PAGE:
Millions of parents owe past due child support payments. Owing to fears of garnishment, many of those individuals (“obligors”) choose to drop out of the banking system. Most of the professional policy commentary look past this fact. Perhaps that is because no one wants to appear to appease those who do not pay child support. Regardless, it is a factor.
People who do not pay child support suffer the consequences. The Courts look poorly on parents who do not contribute to the cost of raising their children. They can impose penalties on people who do not make good on their separation agreements.
A key question is “can a bank take your money if you owe child support?”
The short answer is: you can get a bank account, but if you deposit money into it, the courts may attempt to collect the funds through a levy or a garnishment.
Nonetheless, while the bank can disburse the information that enables the court to find your funds, the bank will not be the one collecting the debt. A financial institution is not the entity that collects child support. Nonetheless, their regulators require them to report data to child support agencies, and ultimately, your bank account can be levied to collect outstanding child support.
Under rules established by the Personal Responsibility and Work Opportunity Research Act, financial institutions doing business in more than one state must work with child support agencies to conduct data matches https://www.acf.hhs.gov/css/resource/financial-institution-data-match-overview to find accounts of people who are delinquent on child support.
The regulated FIs must report specific data points for demand deposit accounts, checking accounts, savings accounts, time deposit accounts, and money market mutual funds holdings. They have to report the account holder’s name, address, social security number, and taxpayer identification number.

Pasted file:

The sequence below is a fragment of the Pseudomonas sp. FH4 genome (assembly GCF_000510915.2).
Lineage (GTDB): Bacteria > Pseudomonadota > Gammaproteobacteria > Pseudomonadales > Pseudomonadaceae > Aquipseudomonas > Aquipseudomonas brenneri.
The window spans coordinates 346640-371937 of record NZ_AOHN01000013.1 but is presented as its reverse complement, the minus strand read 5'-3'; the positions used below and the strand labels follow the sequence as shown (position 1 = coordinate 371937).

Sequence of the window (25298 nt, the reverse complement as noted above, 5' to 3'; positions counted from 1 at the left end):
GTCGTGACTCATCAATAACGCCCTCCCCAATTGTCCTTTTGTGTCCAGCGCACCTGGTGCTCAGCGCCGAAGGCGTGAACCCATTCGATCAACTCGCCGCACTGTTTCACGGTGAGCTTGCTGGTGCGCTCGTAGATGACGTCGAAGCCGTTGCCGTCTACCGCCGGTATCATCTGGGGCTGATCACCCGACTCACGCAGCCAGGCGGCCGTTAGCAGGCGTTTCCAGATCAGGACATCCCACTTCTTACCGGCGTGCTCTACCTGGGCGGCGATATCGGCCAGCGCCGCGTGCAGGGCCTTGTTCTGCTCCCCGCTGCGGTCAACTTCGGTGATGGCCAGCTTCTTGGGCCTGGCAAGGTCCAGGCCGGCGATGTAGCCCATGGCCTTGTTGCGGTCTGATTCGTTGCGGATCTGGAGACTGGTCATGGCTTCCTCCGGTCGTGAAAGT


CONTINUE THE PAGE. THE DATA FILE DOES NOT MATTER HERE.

Financial institutions are not expected to pull money from the account holder’s account. Instead, the court puts a lien on the account and garnishes wages. The employer is responsible for honoring the garnishment; failure to do so puts the employer at risk.
Fear of a bank levy may be keeping many people outside of the banking system. According to the US Department of Health and Human Services, 5.5 million people are behind on their child support payments. Approximately 4 in 5 owe more than $20,000 and more than half owe more than $40,000.
In rooms of fathers who struggle to make ends meet, getting a bank account triggers concerns. They fear for their financial survival.
The odd thing is that I rarely hear of this nexus when I talk with people who work in public policy. In rooms where everyone wears a tie, the idea that child support laws might reduce the use of bank accounts is unheard of. Not here, in this 2002 study of the unbanked.
People surveyed in this study said they “wanted to avoid unauthorized, surprise withdrawals for child support,” but the authors chose to ignore the question. This report from the nation’s largest credit bureau listed the ten top reasons people choose to be unbanked; it didn’t mention past due child support.
The good news, at least for those “obligors” who owe child support, is that some protections exist to cap how much can be taken from an account. Under the principle that a worker still must be able to provide for his or her support, there are thresholds on the amount that can be levied. However, the courts can be strict about imposing discipline on a person’s finances. Obligors will be able to justify a reasonably modest lifestyle – no fancy cars or luxury apartments.